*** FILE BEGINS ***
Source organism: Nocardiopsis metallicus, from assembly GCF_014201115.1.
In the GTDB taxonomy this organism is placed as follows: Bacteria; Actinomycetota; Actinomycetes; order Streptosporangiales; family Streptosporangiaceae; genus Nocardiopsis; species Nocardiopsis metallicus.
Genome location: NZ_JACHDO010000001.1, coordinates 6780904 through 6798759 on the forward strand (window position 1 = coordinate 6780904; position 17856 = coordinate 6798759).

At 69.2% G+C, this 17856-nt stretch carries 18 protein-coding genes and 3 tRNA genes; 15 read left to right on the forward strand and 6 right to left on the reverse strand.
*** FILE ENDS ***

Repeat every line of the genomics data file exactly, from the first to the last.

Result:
Source organism: Nocardiopsis metallicus, from assembly GCF_014201115.1.
In the GTDB taxonomy this organism is placed as follows: Bacteria; Actinomycetota; Actinomycetes; order Streptosporangiales; family Streptosporangiaceae; genus Nocardiopsis; species Nocardiopsis metallicus.
Genome location: NZ_JACHDO010000001.1, coordinates 6780904 through 6798759 on the forward strand (window position 1 = coordinate 6780904; position 17856 = coordinate 6798759).

At 69.2% G+C, this 17856-nt stretch carries 18 protein-coding genes and 3 tRNA genes; 15 read left to right on the forward strand and 6 right to left on the reverse strand.